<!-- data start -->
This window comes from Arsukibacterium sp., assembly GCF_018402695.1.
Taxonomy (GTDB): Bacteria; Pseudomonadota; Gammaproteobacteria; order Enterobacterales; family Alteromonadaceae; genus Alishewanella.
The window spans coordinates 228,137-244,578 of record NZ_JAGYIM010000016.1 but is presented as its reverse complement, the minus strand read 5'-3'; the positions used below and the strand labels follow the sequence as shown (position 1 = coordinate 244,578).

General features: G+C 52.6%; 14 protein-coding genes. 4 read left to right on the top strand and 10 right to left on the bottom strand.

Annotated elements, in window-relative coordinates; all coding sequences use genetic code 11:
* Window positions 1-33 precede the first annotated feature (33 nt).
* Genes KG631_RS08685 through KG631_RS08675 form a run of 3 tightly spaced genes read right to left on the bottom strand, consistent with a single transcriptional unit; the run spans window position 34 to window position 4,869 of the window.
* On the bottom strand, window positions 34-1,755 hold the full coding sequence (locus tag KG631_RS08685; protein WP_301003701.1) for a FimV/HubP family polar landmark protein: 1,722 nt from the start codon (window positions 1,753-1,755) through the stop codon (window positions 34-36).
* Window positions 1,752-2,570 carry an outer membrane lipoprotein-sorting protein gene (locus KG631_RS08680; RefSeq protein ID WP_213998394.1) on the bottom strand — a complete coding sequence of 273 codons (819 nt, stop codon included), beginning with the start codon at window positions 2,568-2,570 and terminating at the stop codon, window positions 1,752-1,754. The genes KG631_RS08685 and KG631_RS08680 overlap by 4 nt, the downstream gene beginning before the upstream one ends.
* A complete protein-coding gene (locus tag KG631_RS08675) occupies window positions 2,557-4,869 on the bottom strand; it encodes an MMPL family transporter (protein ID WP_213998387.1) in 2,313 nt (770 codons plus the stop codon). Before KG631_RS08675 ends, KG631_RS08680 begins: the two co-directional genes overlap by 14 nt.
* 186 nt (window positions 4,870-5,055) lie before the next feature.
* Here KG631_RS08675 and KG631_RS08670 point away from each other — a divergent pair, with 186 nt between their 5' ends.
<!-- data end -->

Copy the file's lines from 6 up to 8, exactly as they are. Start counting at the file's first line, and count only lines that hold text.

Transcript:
* Window positions 1-33 precede the first annotated feature (33 nt).
* Genes KG631_RS08685 through KG631_RS08675 form a run of 3 tightly spaced genes read right to left on the bottom strand, consistent with a single transcriptional unit; the run spans window position 34 to window position 4,869 of the window.
* On the bottom strand, window positions 34-1,755 hold the full coding sequence (locus tag KG631_RS08685; protein WP_301003701.1) for a FimV/HubP family polar landmark protein: 1,722 nt from the start codon (window positions 1,753-1,755) through the stop codon (window positions 34-36).